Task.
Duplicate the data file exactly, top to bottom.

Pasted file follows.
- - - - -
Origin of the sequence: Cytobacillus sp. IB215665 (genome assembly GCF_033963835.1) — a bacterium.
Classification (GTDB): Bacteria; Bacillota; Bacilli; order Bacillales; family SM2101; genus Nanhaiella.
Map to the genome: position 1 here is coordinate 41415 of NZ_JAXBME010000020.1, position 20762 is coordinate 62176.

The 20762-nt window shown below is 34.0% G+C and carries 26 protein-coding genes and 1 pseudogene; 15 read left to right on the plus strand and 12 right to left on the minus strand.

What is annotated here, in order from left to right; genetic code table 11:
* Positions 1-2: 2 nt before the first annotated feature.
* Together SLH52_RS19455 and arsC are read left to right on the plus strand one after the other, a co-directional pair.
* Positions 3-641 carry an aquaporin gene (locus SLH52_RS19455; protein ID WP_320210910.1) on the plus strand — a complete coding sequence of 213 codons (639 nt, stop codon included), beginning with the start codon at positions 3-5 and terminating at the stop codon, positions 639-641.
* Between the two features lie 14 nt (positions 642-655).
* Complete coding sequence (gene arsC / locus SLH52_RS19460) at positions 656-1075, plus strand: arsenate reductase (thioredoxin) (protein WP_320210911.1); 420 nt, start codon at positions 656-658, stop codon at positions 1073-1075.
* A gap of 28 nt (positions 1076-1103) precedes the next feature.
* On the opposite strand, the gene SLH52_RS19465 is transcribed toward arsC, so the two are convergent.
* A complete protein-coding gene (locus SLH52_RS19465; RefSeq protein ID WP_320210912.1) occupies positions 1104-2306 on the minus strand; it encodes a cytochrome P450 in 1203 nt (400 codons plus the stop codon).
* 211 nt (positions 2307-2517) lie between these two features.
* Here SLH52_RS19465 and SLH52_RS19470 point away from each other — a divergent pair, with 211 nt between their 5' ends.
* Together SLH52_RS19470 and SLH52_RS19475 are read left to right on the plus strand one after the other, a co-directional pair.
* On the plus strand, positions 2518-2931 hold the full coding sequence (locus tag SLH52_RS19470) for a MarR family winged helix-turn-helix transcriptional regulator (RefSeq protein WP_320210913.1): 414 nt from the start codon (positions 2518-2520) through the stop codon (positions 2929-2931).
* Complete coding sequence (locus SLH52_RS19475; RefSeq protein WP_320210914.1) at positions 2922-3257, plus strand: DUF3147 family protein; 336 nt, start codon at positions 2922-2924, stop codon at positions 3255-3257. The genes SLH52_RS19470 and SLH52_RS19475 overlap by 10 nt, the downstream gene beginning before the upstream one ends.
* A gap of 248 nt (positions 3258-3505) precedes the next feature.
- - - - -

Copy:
Origin of the sequence: Cytobacillus sp. IB215665 (genome assembly GCF_033963835.1) — a bacterium.
Classification (GTDB): Bacteria; Bacillota; Bacilli; order Bacillales; family SM2101; genus Nanhaiella.
Map to the genome: position 1 here is coordinate 41415 of NZ_JAXBME010000020.1, position 20762 is coordinate 62176.

The 20762-nt window shown below is 34.0% G+C and carries 26 protein-coding genes and 1 pseudogene; 15 read left to right on the plus strand and 12 right to left on the minus strand.

What is annotated here, in order from left to right; genetic code table 11:
* Positions 1-2: 2 nt before the first annotated feature.
* Together SLH52_RS19455 and arsC are read left to right on the plus strand one after the other, a co-directional pair.
* Positions 3-641 carry an aquaporin gene (locus SLH52_RS19455; protein ID WP_320210910.1) on the plus strand — a complete coding sequence of 213 codons (639 nt, stop codon included), beginning with the start codon at positions 3-5 and terminating at the stop codon, positions 639-641.
* Between the two features lie 14 nt (positions 642-655).
* Complete coding sequence (gene arsC / locus SLH52_RS19460) at positions 656-1075, plus strand: arsenate reductase (thioredoxin) (protein WP_320210911.1); 420 nt, start codon at positions 656-658, stop codon at positions 1073-1075.
* A gap of 28 nt (positions 1076-1103) precedes the next feature.
* On the opposite strand, the gene SLH52_RS19465 is transcribed toward arsC, so the two are convergent.
* A complete protein-coding gene (locus SLH52_RS19465; RefSeq protein ID WP_320210912.1) occupies positions 1104-2306 on the minus strand; it encodes a cytochrome P450 in 1203 nt (400 codons plus the stop codon).
* 211 nt (positions 2307-2517) lie between these two features.
* Here SLH52_RS19465 and SLH52_RS19470 point away from each other — a divergent pair, with 211 nt between their 5' ends.
* Together SLH52_RS19470 and SLH52_RS19475 are read left to right on the plus strand one after the other, a co-directional pair.
* On the plus strand, positions 2518-2931 hold the full coding sequence (locus tag SLH52_RS19470) for a MarR family winged helix-turn-helix transcriptional regulator (RefSeq protein WP_320210913.1): 414 nt from the start codon (positions 2518-2520) through the stop codon (positions 2929-2931).
* Complete coding sequence (locus SLH52_RS19475; RefSeq protein WP_320210914.1) at positions 2922-3257, plus strand: DUF3147 family protein; 336 nt, start codon at positions 2922-2924, stop codon at positions 3255-3257. The genes SLH52_RS19470 and SLH52_RS19475 overlap by 10 nt, the downstream gene beginning before the upstream one ends.
* A gap of 248 nt (positions 3258-3505) precedes the next feature.